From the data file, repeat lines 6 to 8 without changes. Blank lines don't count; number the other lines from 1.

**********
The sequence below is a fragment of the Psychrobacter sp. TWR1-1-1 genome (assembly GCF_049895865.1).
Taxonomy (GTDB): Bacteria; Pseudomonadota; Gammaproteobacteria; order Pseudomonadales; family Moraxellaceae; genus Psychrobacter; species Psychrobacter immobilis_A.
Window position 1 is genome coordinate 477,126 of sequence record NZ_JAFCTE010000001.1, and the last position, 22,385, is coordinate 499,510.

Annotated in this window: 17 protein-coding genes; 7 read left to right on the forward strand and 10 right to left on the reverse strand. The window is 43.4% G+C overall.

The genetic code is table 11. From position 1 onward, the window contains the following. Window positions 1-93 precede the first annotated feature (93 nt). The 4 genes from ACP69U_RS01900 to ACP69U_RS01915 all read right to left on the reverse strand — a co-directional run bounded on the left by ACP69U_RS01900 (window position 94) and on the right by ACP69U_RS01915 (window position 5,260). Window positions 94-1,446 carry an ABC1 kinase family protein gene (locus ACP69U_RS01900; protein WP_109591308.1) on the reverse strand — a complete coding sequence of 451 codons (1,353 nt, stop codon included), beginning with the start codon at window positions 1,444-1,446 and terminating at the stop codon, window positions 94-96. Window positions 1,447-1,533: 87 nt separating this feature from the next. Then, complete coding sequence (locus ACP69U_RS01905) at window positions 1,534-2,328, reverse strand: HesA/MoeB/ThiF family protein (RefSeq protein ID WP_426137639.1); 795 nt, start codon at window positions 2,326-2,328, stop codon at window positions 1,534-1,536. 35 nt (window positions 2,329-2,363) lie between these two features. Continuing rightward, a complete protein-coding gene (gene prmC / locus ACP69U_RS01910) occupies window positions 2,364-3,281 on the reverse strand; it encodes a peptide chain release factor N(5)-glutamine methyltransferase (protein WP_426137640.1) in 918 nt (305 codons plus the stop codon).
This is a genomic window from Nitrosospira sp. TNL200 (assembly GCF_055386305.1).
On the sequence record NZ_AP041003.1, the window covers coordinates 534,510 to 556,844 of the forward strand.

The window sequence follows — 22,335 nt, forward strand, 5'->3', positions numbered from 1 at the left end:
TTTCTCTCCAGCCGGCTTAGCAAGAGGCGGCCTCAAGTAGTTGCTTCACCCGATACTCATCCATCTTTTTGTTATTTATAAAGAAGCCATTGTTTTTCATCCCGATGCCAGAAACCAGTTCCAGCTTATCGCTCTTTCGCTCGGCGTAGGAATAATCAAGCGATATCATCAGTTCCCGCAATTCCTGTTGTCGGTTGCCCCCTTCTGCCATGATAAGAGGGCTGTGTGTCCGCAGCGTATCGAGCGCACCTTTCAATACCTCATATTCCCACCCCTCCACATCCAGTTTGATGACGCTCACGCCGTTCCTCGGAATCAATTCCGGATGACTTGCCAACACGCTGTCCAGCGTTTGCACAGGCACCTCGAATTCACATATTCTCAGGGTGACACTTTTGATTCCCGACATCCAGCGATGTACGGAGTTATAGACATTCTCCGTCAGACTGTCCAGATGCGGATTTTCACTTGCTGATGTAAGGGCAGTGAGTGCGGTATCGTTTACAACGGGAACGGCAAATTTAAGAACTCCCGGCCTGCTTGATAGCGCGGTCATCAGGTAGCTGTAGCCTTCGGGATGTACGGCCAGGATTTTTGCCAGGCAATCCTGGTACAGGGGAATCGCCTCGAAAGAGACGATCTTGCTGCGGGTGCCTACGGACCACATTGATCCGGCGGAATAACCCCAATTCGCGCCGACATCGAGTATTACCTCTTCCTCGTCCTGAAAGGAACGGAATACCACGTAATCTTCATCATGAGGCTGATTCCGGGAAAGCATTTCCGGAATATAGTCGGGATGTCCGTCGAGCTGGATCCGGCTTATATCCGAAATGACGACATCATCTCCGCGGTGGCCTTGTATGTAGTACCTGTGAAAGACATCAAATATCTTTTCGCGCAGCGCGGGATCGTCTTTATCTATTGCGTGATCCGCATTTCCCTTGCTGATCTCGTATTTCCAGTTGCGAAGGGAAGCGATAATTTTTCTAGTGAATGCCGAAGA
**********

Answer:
This is a genomic window from Nitrosospira sp. TNL200 (assembly GCF_055386305.1).
On the sequence record NZ_AP041003.1, the window covers coordinates 534,510 to 556,844 of the forward strand.

The window sequence follows — 22,335 nt, forward strand, 5'->3', positions numbered from 1 at the left end: